more short-term debt than long term debt due to decisions and their dynamics affect the
under developed bond markets. As argued above, relationship between corporate performance and
at high levels of leverage, these firms are more debt financing (Dessi and Robertson, 2003), we
likely to face high liquidity risk (or even default estimate following dynamic model.

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performance. These include sales growth
(salgrowth), firm size (fsize), squared term of
2
firm size (fsize ) and tangibility (tang). This
exercise would enable us to single out the impact
The error term in Equation (2) is made up of of capital structure decisions on firm
three components. vi is a firm-specific effect; vt, a performance from other observable firm
time-specific effect, which we control for by characteristics.
including time dummies capturing business cycle Growth opportunities are proxied by growth
effects. is an idiosyncratic component. of sales which is denoted by salgrowth. Since
growth opportunities represent a firm's growth
3.1.1 Dependent variable prospects and investment opportunities, there
In this study we use two alternative proxies to should be a positive relationship between the
measure corporate performance (denoted by growth opportunities and performance. Previous
perform in equation 1and 2), namely return on empirical studies also report a positive effect of
assets (ROA) and return on equity (ROE).While growth opportunities on firm performance (see
ROA is defined as net income (net profit) Claessens et al., 2002; King and Santor, 2008).
divided by year-end total assets, ROE defined In the context of Sri Lanka, Manawaduge et al.
as net income divided by total equity. (2011) find a positive but insignificant
relationship between growth opportunities and
3.1.2 Capital structure variables firm performance.
The independent variable is total leverage Firm size (fsize) is measured by the natural
(denoted by tlev), which is used to capture the logarithm of total sales at the firm level. A
effect of capital structure decisions on corporate positive relationship between firm size and
performance. Following Dessi and Robertson, corporate performance is often considered as a
(2003) and Margaritis and Psillaki (2010), stylized fact, as larger firms are expected to use
leverage is defined as the total debt to total better technology, be more diversified and better
assets ratio. In addition, as in Margaritis and managed. Larger firms may also enjoy economies
Psillaki (2010), to account for non-linear effects of scale in monitoring top management and have a
of leverage on performance, we include a higher capacity for taking risks (Himmelberg et
squared term of leverage in the performance al.,1999; Greenaway et al., 2007 and Dixon et al.,
equation. As discussed earlier, while we would 2015). However, larger firms are likely to suffer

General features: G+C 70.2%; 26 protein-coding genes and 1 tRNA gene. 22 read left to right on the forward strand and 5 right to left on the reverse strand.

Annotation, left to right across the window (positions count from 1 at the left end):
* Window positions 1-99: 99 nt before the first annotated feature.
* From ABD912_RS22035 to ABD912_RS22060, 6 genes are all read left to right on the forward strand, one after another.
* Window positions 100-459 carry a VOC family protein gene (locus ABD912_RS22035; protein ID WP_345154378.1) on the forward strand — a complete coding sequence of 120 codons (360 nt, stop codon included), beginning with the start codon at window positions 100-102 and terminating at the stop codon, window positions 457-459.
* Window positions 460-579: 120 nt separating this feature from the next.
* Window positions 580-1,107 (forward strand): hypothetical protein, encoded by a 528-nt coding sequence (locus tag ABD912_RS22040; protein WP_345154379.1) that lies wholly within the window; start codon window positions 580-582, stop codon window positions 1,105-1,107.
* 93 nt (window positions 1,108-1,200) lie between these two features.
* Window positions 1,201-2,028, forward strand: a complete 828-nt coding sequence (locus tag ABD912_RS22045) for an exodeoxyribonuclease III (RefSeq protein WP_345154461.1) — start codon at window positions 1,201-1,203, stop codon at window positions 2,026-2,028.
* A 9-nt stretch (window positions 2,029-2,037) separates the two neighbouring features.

expect a negative relationship between leverage from hierarchical managerial in efficiencies and
(tlev) and performance and a positive thus incur larger agency costs (Williamson, 1967).
relationship between its squared term and Thus, following Himmelberg et al. (1999) and
performance. Margaritis and Psillaki, (2010), we allow for
non-linearity in the effect of firm size on
3.1.3 Control variables performance by including the square of the
In line with previous studies (e.g., Dessi and
natural log of sales in the performance equations.
Robertson, 2003; Margaritis and Psillaki, 2010),
our regression models (equations1 and 2) also Tangibility (represented by tang), is
include several additional variables to control for measured by the ratio of tangible fixed assets to
a set of firm-specific observable characteristics total assets. Diverse relationships can be
that are likely to be correlated with firms'
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observed between firms' performance and Furthermore, our estimates may be
tangibility depending on the degree of efficient affected by reverse causality. The relationship
utilization of tangible assets by the firm. If a firm between debt financing and performance may in
utilizes its tangible assets efficiently then we fact be dynamic, in the sense that on the one hand,
would expect a positive relationship between debt capital can provide incentive to managers to
tangibility and performance, otherwise the improve firm performance. Yet, on the other
relationship would be negative. hand, a firm with higher retained earnings is
Finally, following Dessi and Robertson likely to use less debt in their capital structure
(2003) and Ammann et al. (2011), to account for (Myers, 1984). It is therefore crucial to control
persistency in performance and dynamic for “dynamic endogeneity” in the study of
endogeneity of debt, we include the lagged relationship between capital structure and
dependent variable among our explanatory corporate performance (Dessi and Robertson,
variables in Equation (2). 2003).

Table 1. Variables' names, definitions and expected signs.

3.2 Estimation methodology Following Dixon et al. (2015), we use the


To examine the extent to which capital stature system GMM (Generalized Method of Moments)
decisions affects corporate performance, we first estimator (Arellano and Bover, 1995; Blundell
use Pooled OLS (Ordinary Least Square) model and Bond, 1998). The system GMM estimator
with cluster robust slandered error to estimate the estimates the relevant equation (equation 2) both
equation. However, Pooled OLS does not take in levels and in first-differences. First-
into account the potential endogeneity of debt differencing is used to control for unobserved